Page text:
Should we have been collecting since 2007 for this eventuality?

There’s no “right” answer to this question.  If the township had been collecting and storing away millions of dollars for this appeal, that money would have come from you, the taxpayer.  Bonding would have faced similar issues, as the tax rates in 2007 were certainly much higher than they are right now.

We will bond this money in 2021 at near-zero interest rates.  The costs would have been much higher in 2007.

Municipal Bond Rate:

2007 2021
3.4% 1.3%

In terms of aggregate (adjusted) dollars collected, it would have been far more costly to bond this money in 2007, at a time when we didn’t know if the Judge would eventually accept the Town’s valuation, the Glenpointe’s valuation — or even which would be closer to the correct valuation accepted by the Court.

Had the Glenpointe prevailed, the Township would have been responsible for refunding over $15 million dollars.  And it’s worth noting, that the $15M figure does not take into account eventual appeals for the years 2011 through 2018, which are included in the settlement agreed to by the parties.

Opinions of elected representatives at the time (and throughout the period of the appeal) have varied.

At the March 10, 2015 council budget meeting including the Glenpointe appeals, [then] councilman Sohn “express[ed] understanding of the Manager’s and Chief Financial Officer’s concerns to have adequate funds in surplus but… recommended arriving as close to zero, as possible.”

Meanwhile, [then] “Councilman Hameeduddin expressed that the Township could bond to pay the Glenpointe tax appeal.” (page 4 of minutes of 3/10/15)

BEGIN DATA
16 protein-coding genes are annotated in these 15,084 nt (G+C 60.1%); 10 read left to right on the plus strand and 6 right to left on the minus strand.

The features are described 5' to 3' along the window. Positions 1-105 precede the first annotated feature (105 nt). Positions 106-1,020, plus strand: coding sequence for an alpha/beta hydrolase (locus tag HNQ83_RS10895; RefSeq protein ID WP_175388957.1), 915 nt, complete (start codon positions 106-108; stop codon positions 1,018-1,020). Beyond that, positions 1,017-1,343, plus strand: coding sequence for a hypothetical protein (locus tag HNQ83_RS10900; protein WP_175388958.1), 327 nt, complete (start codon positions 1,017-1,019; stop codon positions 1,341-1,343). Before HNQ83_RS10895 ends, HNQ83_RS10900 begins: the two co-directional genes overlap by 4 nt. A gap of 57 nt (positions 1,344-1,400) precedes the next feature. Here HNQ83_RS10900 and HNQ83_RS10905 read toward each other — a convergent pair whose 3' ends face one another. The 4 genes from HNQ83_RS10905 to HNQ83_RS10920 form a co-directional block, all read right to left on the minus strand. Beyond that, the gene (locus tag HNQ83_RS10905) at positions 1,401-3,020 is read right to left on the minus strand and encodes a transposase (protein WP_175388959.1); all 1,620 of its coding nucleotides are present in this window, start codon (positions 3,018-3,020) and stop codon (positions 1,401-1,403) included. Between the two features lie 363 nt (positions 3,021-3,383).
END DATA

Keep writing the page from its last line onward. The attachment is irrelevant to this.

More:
How does this affect our Debt?

As mentioned here, the township is in one of the best positions when it comes to debt (when compared to our neighbors).  The numbers will shift slightly, and specific amounts are not available.  I will provide them and update the post when they come out.

Information about the Debt Limit

In the State of New Jersey, municipalities may bond up to the debt limit, which is 3.5% of the equalized valuation of taxable real estate.

The annual debt statement, allows you to compare historical as well as neighboring municipalities’ percentage of authorized debt, against each other.

You can read more about debt rates here:
How does Teaneck compare to surrounding areas in terms of bonding?

Still have questions?

Leave a comment below


  1. Cases 004987-2007; 004989-2007; 004982-2007; 04984-2007; 004992-2007; 002967-2008; 002975-2008; 002977-2008; 002982-2008; 002987-2008; 001623-2009; 001639-2009; : 001638-2009; 001640-2009; 001642-2009; 017684-2009; 002077-2010; 002080-2010; 03183-2010; 003198-2010; 003207-2010; 020410-2010 were consolidated into 020410-2010 before Judge Andresini.
  2. Note that there are some legal requirements as to how much the valuation must be off, and this is not meant to be a legal treatise.  You should consult an attorney if you feel an appeal is warranted.
  3. Areas that were stipulated are contained in the decision but not highlighted here as the parties were in agreement
020410-2010_Teaneck Glenpoint Opinion
Glenpointe Tax Appeal Settlement Breakdown (2007-2010)

2 Replies to “Glenpointe Tax Appeal in the Rear-view Mirror”

  1. Excellent summary. But what I don’t understand (I must be missing something) is if the judge accepted the townships position on every issue but one, and on that one he rejected both side’s positions, why was the settlement 50% of what Glenpointe was seeking? That sounds very high. What am I missing?

    1. Excellent summary.

      Thanks.

      …if the judge accepted the townships position on every issue but one, and on that one he rejected both side’s positions, why was the settlement 50% of what Glenpointe was seeking?

      The suits themselves stemmed from years 2007 to 2010. The settlement though, goes through 2018.

      I posted the raw numbers at the bottom.
      The refunds related to the litigation are:
      2007: $229,807
      2008: $219,781
      2009: $587,529
      2010: $674,752
      Total for 2007-10: $1,711,869 (plus interest)

      It’s probably also worth noting that the total valuation went from $190,761,400 to $180,072,700 (for 2007).
      For comparison, a similar appeal would see a house valued at $460,500 going down to $434,700 (6%).

      As you can see, the economic downturn post-2008 housing crisis, had an effect on valuation as well. Otherwise, the refund could likely have been even less for those years.